You are here

New Fuel Prepay Rules Take Effect

The B.C. government has enacted new workers compensation rules governing employees working alone or in isolation. These rules come into effect on February 1, 2008.
 
There are three new categories of workplace protection for employees who are working in circumstances where assistance would not readily be available in case of an emergency.
 
The first new set of rules applies to all employers. They must identify, eliminate, and control hazards before a worker is assigned to work alone or in isolation. And, they must develop and implement a procedure for checking the well-being of any worker who is assigned to work alone or in isolation.
 
The second new set of rules applies to employers who have workers who are working alone or in isolation in retail premises between 10:00pm and 6:00am. These employers must develop written procedures for handling money and the workers must be trained in these procedures. 
 
If the worker will be alone, the employer must either ensure the worker is physically separated from the public by a locked door or barrier. There are no specific requirements about what the barrier must look like or how it must be constructed, but it must prevent the public from physically contacting or gaining access to the worker. It must be constructed from a material that will be difficult to break and which will provide protection to the worker.
 
The impact of the third new set of rules will probably be the most immediately apparent to residents of British Columbia. These rules apply specifically to employers operating gas stations, who must implement a prepay system for all fuel sold in gas stations and other refueling outlets (with the exception of marine fueling stations). 
 
The prepay system does not have to be the common pay-at-the-pump system, but it does have to be set up to ensure gas is paid for before pumping begins. This means that gas stations don’t necessarily have to purchase new equipment to be in compliance with the rules. 
 
Other options include cash prepayment directly to a gas bar attendant, providing the attendant with a credit card, directing the gas station attendant to charge a purchase to an existing account, or payment by a card lock system (which is already common to the commercial trucking industry).
 
The new fuel prepay rules will apply 24 hours per day, 7 days per week. These rules apply in both urban and rural locations throughout B.C., and include both self-serve and full-serve gas stations (including propane stations), and are in effect regardless of how many workers are present.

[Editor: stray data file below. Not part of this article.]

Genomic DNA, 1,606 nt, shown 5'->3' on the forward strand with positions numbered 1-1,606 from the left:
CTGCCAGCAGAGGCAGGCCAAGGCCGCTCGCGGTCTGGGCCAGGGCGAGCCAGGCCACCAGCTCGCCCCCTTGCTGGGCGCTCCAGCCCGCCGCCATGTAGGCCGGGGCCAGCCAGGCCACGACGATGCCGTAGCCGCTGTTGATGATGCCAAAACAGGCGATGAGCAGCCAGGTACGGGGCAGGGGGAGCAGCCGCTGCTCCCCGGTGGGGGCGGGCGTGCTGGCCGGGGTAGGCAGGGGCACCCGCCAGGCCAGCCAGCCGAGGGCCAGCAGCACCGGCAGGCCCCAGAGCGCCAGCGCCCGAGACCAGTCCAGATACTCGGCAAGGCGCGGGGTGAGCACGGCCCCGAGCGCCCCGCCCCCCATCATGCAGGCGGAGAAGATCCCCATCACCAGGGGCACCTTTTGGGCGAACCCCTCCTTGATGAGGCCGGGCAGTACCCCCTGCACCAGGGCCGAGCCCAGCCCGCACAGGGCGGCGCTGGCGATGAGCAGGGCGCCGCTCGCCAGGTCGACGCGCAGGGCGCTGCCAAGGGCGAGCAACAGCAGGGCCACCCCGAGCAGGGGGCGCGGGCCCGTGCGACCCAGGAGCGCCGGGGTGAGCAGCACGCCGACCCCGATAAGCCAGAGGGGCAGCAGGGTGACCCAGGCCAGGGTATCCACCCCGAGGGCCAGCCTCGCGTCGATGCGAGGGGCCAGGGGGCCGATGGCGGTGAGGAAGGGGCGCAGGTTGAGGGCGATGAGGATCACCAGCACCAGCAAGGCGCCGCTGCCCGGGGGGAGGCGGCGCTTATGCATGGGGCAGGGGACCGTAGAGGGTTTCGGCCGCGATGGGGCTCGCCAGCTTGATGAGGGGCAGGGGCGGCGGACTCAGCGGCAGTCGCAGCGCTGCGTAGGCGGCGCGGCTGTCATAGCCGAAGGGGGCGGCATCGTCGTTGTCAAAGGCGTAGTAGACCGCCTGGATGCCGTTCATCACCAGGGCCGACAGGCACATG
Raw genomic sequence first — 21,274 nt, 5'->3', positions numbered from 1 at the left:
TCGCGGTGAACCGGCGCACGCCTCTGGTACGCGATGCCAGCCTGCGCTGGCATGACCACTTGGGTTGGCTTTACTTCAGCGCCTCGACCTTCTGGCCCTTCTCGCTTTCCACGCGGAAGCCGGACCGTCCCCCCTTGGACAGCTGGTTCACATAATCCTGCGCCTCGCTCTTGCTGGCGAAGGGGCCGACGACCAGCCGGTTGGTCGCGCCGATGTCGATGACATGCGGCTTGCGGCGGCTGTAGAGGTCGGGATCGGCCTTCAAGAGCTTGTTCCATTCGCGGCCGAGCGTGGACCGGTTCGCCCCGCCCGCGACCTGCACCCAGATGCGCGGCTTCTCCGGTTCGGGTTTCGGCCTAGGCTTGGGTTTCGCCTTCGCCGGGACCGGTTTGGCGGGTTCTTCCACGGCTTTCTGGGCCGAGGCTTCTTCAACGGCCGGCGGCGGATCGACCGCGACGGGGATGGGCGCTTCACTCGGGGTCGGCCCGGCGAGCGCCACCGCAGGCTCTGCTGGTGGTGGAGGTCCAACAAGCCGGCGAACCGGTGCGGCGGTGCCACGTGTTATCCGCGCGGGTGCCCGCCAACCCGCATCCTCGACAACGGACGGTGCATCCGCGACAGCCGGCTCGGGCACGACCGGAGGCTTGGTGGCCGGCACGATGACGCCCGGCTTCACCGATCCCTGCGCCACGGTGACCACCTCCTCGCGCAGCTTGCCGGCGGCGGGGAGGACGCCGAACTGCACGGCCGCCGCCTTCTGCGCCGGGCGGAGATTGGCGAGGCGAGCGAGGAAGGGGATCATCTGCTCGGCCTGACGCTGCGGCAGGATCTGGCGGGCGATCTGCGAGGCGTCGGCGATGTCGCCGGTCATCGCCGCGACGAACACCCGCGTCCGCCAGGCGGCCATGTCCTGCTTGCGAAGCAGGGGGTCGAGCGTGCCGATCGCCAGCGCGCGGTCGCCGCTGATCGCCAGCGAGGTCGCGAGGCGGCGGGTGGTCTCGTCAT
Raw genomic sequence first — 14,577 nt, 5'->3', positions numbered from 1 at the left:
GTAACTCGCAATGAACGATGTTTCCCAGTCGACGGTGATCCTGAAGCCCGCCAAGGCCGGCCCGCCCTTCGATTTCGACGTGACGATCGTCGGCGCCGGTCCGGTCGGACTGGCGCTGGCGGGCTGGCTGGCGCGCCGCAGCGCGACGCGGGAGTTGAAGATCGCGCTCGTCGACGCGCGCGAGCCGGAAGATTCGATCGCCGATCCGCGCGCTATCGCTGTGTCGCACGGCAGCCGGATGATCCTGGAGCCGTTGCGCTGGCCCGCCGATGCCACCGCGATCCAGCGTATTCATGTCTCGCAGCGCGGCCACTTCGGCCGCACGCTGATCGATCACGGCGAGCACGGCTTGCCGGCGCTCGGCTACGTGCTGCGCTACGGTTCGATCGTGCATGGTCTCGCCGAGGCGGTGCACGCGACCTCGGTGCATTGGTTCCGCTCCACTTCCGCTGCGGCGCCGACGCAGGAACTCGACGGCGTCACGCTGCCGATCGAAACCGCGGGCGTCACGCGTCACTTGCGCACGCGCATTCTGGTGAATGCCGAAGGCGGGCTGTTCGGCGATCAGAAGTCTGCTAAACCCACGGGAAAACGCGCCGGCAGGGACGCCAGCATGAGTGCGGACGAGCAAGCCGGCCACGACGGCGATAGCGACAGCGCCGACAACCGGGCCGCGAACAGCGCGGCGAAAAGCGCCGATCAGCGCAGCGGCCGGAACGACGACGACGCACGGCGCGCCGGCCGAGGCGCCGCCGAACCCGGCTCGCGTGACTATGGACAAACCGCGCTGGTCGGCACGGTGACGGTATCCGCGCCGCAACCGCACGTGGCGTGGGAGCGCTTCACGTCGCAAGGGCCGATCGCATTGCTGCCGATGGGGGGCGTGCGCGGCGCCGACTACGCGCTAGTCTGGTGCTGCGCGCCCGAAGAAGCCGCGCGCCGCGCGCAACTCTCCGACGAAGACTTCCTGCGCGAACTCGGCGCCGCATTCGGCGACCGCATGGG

With the exception of marine fueling stations, the new prepay rules apply to all situations in which fuel is being pumped into a motor vehicle.   They do not apply to other full purchases, such as when propane is being pumped into a barbeque tank.
 
The new fuel prepay rules are intended, among other things, to address the underlying causes of the tragic death of Maple Ridge gas station attendant Grant Depatie. Mr. Depatie was killed while on duty and in an attempt to foil a so-called “gas and dash”. That tragedy gave rise to a renewed call for protections for retail employees from the risks associated with confronting thieves.
 
After Depatie’s death, WorkSafeBC’s policy department heard “very strongly” that 24/7 protections for gas attendants were wanted. The purpose of the new rules was put simply by B.C.’s Minister of Labour and Citizens’ Services when she said, “we want to make sure everyone returns home safely after a day’s work”.
 
It is likely those of us living in an urban centre won’t really be affected as most urban gas stations already have the electronic pay-at-the-pump system installed. For those consumers living in areas without these systems, their local gas station may experience a bump or two along the way to achieving compliance with the prepay rules. Let’s hope their customers will exercise some patience and will remember that owners of gas stations are attempting to make their workplace safer for their employees.
 
Employers looking for more comprehensive information about the new WorkSafeBC rules may obtain that online at www.worksafebc.com. Assistance can also be obtained from the Employers’ Advisors Office at www.gov.bc.ca/eao.
 
 
Robert Smithson is a partner at Pushor Mitchell LLP in Kelowna practicing exclusively in the area of labour and employment law. For more information about his practice, log on to http://www.pushormitchell.com/.